The Pentagon has indirectly revealed that it wants to study the reasons why certain species of snake can apparently fly through the air without the use of wings or any type of gliding features on their bodies. The snakes, once believed to have gained the power of flight through magical means are still a subject of great mystery. And the defense department suggests the military applications of mimicking the ability could prove to be useful.
The snakes, actually members of very few species known as the Chrysopelea family are capable of leaping from high trees or cliff ledges and then slithering on the air, turning and maneuvering with incredible accuracy before finally landing on a single accurate point at distances upwards of a hundred feet away or more (a tree 200 feet tall is sufficiently high for a snake to reach a distance of almost 1,000 feet), depending on the height of their first leap. The gliding snakes accomplish this using only their scaly bodies without any known wings, air pockets, feathers, or anything else that physically changes their bodies. The technique uses a system similar to a ribbon floating on the air, although one of the major differences is a snake weighs far more than most ribbons. And you thought snakes on a plane was a bad idea… these snakes accomplish flight entirely on their own.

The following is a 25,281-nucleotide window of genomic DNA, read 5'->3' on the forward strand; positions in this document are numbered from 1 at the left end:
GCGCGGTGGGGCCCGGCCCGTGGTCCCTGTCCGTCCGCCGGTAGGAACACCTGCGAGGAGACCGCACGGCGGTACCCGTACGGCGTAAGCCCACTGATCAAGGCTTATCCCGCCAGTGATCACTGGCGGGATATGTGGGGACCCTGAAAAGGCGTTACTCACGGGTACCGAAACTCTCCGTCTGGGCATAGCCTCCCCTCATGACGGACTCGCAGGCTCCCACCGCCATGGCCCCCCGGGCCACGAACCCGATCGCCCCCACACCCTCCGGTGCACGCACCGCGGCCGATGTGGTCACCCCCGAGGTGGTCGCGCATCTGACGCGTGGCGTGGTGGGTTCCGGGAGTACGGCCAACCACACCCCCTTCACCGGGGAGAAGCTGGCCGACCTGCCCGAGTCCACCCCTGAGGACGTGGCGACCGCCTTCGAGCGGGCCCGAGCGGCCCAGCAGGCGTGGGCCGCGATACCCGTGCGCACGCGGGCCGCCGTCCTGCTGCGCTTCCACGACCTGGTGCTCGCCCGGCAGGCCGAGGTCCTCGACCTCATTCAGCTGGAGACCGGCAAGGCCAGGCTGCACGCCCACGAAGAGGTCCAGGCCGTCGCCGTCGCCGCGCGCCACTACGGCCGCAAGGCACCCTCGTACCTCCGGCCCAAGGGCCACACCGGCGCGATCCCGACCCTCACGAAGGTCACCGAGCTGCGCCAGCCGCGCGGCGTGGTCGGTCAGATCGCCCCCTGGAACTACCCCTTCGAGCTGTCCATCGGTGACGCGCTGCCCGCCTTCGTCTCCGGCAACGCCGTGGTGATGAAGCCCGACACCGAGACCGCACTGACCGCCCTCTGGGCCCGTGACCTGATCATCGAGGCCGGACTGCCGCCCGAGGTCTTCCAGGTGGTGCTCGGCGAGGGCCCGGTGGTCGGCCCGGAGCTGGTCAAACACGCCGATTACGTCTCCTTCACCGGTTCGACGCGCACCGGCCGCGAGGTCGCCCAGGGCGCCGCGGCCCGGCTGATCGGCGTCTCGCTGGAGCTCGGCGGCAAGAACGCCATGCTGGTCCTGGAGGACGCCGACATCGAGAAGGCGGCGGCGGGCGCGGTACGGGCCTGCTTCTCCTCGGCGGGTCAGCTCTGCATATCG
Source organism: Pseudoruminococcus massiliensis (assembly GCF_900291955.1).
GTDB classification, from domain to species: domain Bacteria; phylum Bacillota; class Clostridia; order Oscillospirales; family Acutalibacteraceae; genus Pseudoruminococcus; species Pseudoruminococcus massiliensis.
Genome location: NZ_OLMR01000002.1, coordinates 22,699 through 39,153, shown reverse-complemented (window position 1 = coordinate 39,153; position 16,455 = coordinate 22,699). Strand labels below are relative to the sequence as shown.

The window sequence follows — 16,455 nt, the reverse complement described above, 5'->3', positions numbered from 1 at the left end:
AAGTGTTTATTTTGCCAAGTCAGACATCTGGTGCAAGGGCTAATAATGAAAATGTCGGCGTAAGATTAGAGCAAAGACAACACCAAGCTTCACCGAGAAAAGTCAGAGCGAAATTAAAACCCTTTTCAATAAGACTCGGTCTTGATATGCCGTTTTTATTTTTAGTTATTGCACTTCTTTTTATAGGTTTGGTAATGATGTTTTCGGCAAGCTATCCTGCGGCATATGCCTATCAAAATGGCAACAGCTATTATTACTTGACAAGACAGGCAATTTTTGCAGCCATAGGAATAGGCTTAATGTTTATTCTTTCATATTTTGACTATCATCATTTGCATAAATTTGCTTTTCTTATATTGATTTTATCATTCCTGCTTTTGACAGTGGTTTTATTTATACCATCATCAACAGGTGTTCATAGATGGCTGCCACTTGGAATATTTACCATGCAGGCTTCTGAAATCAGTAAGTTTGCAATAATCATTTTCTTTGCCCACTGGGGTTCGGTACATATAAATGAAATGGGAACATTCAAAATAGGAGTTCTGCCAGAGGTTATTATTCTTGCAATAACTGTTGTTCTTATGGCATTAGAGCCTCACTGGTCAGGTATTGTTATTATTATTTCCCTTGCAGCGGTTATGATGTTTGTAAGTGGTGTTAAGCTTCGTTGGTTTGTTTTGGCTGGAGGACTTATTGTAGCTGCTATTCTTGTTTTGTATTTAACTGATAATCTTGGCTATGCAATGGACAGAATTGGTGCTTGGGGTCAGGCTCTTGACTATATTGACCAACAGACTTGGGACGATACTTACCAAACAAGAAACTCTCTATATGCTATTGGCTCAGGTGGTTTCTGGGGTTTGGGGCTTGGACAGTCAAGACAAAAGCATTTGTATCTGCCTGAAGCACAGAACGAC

The Chrysopelea has been a subject of interest for zoologists for years, but why would the Pentagon suddenly show an interest in these incredible flying snakes? The answer is simple: whatever mastery of aerodynamics these creatures use may at some point be useful to defense and the deployment of supplies. If the snake uses a system such as this with this level of success, what could we do with a robot trained to fly in the same way? And are the snake’s aerodynamic effects cumulative? In other words, if one snake glides fairly well, could two robotic versions working in conjunction work even better? And for that matter, what about a hundred, each sharing a heavy weight?
So are the Pentagon and Defense Advanced Research Projects Administration (DARPA) interested in using the snakes themselves? Likely no, but their technique will likely hold clues to future projects that Darpa may be very interested in. Potential uses as we described may include robotics, but is it possible that using research gathered from these incredible and mysterious creatures could one day allow us insight into a technique human beings could use to fall from high distances in a more efficient way?
Indirectly, the research could lead to answers on one of the most pressing questions in evolutionary biology today – that is to discover the precise evolutionary path that eventually allowed birds to escape the pull of gravity and soar through the air held aloft on wings of trial and error. So the full extent of this research may prove to be quite influential in time and may find itself offering new clues into aerodynamics.